Money at the root of IPO opera troubles [pg. 24]

February 1, 2006 23:08
1 minute read.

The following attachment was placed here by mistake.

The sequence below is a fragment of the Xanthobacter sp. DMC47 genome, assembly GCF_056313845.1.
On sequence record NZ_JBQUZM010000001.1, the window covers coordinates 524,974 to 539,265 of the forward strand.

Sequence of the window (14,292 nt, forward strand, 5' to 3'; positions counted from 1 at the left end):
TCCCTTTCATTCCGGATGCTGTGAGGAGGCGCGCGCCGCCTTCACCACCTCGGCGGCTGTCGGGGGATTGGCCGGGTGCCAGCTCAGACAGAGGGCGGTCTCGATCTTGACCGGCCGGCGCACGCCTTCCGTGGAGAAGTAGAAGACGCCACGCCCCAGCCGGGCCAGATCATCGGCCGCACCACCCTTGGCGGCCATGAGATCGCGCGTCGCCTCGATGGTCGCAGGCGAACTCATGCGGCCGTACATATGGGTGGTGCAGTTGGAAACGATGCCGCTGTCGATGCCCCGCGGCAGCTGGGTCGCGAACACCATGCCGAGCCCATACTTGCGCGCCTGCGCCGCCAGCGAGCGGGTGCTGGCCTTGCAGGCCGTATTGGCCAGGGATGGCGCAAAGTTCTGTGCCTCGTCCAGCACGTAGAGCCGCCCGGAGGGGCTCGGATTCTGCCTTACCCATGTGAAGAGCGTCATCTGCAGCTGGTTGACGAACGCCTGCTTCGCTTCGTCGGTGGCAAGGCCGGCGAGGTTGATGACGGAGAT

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For the first time in 69 years the Israel Philharmonic Orchestra (IPO) has elected to cancel a series of forthcoming concerts because of a financial dispute over the copyright of Francesco Cilea's music for the opera "Adriana Lecouvreur." According to Dalia Meroz, spokesperson for the IPO, the decision to pull out of the five performances, scheduled for May, was made after Italian publishers SONZOGNO demanded a sum in excess of NIS 400,000 for the privilege of using this rare score of music - a price, she claims, is over 12 times the market value. Meroz told The Jerusalem Post that despite numerous protests and legal investigations into the matter, SONZOGNO had refused to reduce the amount being asked, adamantly insisting that there was no room for compromise on this issue. Insisting that other orchestras around the world such as the New York Philharmonic had also commented that the demand was excessive, Meroz said, "Not only is it a real shame for us that we won't be performing this wonderful music, but they are also losing out." General Director of the IPO, Avi Shoshani, noted that his initial reaction to the situation had been one of "shock," adding that in all his 30 years of professional involvement, the IPO had never received such an exaggerated request. Representing SONZOGNO in Israel, Mandy Feingers of the Israel Music Association told the Post that the IPO's version of events is inaccurate and their claims without merit. The price requested, he said, was approximately NIS 300,000, including VAT. This figure, he maintained, is still a fair amount, evaluated in accordance with the projected income the IPO would accrue from the concert run (about NIS 800,000 per concert). "The IPO also created programs and sold tickets without even consulting us first," said Feingers. "They were not willing to negotiate at all." The opera in question based on the drama "Adrienne Lecouvreur" by Eug ne Scribe and Ernest Legouve was first performed on the 6th November 1902 after Italian writer Arturo Colautti had offered the libretto to Cilea (1866-1950).

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